Jerusalem’s Temple Mount: A launching pad for holy wars?

November 21, 2014

WASHINGTON

The ‘Splainer (as in “You’ve got some ‘splaining to do”) is an occasional feature in which Kimberly Winston and other RNS staff give you everything you need to know about current events to hold your own at a cocktail party.

Vicious cycles of violence often begin here. It is the holiest site in the world for Jews, the third holiest for Muslims — a place where millions of people have prayed for a millennia. Yet, often, it is a launching pad for deadly attacks and counterattacks.

There’s actually no temple at the Temple Mount?

Right. There is a remnant of a retaining wall that helped support the Jewish temple. What is known as the Western Wall buttressed the Second Temple, destroyed by the Romans in 70 A.D. There are no remains of the First Temple, which was built by Solomon, the king of ancient Israel and Judea, and destroyed in the sixth century B.C. by the Babylonians.

Why was the First Temple built?

King David wanted to build a permanent resting place for the ark containing the Ten Commandments, a task that fell to his son, Solomon. In ancient times, the Jewish high priest would enter the temple once a year on Yom Kippur to pray to God on Israel’s behalf. Orthodox Jews still pray three times a day for its restoration.

“It is the place the high priest went into once a year to see the face of the Lord, in the Scriptures, and to get his blessing for the people,” said Rabbi Tzvi Graetz, executive director of the World Council of Conservative/Masorti Synagogues. When it was destroyed, “it wasn’t just a building that was destroyed, an entire nation went into exile,” Graetz said.

Is the Temple Mount holy to Muslims in the same way?

Not exactly. The top of this mount was, according to the Quran, the holy landing place in about 620 A.D. for the Prophet Muhammad. After his “Night Journey” on a winged beast to the Al-Aqsa Mosque in Jerusalem, Muhammad prayed, and the angel Gabriel offered him water, wine or milk. The prophet chose milk, and Gabriel told him that it meant his followers would follow the true path, Islam.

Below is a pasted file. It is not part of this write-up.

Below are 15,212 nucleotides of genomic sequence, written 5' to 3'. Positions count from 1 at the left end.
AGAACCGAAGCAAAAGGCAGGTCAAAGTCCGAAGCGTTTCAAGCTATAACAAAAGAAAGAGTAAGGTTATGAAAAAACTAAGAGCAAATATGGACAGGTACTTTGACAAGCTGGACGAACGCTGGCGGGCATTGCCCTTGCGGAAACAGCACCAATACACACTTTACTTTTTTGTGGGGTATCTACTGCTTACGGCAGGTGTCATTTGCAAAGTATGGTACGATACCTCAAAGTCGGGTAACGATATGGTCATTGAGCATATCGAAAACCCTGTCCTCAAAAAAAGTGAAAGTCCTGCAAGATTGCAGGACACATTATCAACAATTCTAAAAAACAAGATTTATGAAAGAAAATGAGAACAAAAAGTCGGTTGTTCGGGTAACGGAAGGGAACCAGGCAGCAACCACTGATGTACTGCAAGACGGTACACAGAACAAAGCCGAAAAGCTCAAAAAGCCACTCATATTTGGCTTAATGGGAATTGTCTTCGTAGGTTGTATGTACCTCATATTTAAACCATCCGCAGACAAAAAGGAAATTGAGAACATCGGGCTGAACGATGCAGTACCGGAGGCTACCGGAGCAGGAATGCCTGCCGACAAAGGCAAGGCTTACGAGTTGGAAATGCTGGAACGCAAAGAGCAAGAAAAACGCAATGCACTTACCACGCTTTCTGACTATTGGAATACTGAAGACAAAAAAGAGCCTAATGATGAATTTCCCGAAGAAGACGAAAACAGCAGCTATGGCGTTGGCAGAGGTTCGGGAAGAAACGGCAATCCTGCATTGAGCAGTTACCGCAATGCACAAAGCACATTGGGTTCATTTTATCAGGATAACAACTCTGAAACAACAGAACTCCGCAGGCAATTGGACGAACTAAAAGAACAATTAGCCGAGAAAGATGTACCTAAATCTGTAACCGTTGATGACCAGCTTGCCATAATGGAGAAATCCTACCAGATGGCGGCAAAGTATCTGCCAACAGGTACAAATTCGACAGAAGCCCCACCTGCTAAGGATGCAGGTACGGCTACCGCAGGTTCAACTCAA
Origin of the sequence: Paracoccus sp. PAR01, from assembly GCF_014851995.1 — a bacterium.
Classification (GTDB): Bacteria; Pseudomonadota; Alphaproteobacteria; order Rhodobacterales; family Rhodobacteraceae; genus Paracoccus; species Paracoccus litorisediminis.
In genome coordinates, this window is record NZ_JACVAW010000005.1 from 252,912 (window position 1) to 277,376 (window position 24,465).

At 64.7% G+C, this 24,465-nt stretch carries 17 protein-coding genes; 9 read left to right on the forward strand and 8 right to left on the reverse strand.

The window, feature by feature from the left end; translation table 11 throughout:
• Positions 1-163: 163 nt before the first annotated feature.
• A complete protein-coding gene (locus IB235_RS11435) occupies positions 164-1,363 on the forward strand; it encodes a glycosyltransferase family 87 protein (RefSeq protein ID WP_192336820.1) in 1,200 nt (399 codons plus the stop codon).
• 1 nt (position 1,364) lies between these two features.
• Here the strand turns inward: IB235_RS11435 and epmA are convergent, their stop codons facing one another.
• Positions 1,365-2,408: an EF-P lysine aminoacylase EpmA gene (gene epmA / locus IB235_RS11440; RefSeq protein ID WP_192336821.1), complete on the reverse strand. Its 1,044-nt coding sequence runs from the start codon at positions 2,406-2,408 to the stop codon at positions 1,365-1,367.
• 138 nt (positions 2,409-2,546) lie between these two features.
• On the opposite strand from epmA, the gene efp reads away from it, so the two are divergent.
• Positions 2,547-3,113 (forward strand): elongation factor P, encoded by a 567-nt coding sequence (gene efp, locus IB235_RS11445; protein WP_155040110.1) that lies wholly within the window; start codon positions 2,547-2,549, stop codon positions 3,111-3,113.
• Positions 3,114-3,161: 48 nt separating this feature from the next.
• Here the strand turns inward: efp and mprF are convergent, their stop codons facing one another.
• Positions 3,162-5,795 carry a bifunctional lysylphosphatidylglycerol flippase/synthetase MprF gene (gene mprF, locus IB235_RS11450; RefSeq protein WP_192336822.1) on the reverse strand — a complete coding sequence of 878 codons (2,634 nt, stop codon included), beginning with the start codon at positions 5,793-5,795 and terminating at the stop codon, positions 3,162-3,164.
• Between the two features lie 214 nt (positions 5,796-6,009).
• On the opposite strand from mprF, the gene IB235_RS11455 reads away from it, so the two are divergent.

It was also the place from which Muhammad ascended to heaven. Before this ascent, said Imam Abu Nahidian of Virginia’s Manassas Mosque, Muhammad did not know the particulars of prayer. “In order to see all that he had to ascend to heaven to see the words,” Nahidian said. When Mohammad returned, he was able to tell his followers how to pray (five times a day).

Can’t Muslims pray at the top and Jews pray at the bottom without bothering each other?

On peaceful days, that’s what happens. Muslims pray at the two mosques at the “top” of the Temple Mount  — which they call the Noble Sanctuary — and can look over the edge to see Jews praying at the Western Wall below. But both Israelis and Palestinians have intentionally upset the peace at the Temple Mount, knowing that any disturbance there is likely to send violent shock waves far beyond.

In 2000, Ariel Sharon, then the leader of Israel’s opposition party, took a delegation to the top of the Temple Mount, inciting rioting from Muslims and sparking the Second Intifida, which resulted in the deaths of more than 4,000 Israelis and Palestinians.

On Oct. 29, a Palestinian shot Rabbi Yehuda Glick near the Temple Mount. Glick wants Jews to pray freely at the top of the Temple Mount, which Israel, for fear of inciting violence, does not allow. Since his assailant was killed by Israeli security forces, Palestinians have mounted several attacks on Israelis. Israeli police have killed rioters and terror suspects.

So who is actually in charge of the Temple Mount?

Israel. Jordan. Both. A waqf, or Islamic trust, presided over the Noble Sanctuary before and after the Six Day War of 1967, when Israel took control of Jerusalem’s Old City and the Temple Mount. Jordan officially guards the Noble Sanctuary, but Israel, which has soldiers stationed around the Temple Mount, effectively controls access to it. After Glick’s assassination, for example, Israel closed the Temple Mount to men under 50.

What’s this I hear about a Third Temple?

In Judaism, there is a belief that a new temple should be built on the ruins of the First and Second. But most Jews consider it an unrealistic and dangerous goal given that it would entail the destruction of the Noble Sanctuary. As Graetz puts it: “Some extremists have the terrible fantasy of blowing up the mosque and building a temple. That’s not the kind of temple I would ever want to visit.”

  1. Rabbi Glick was not shot near the Temple Mount, but across from the old city of Jerusalem at the Begin center, devoted to one of Isreal's early terrorists and prime minister. I watched Rabbi Glick on the Temple Mount in August antagonising a group of Muslim women during their prayers. Having said that, any act of violence must be condemned.

    by John Anderson

    November 21, 2014

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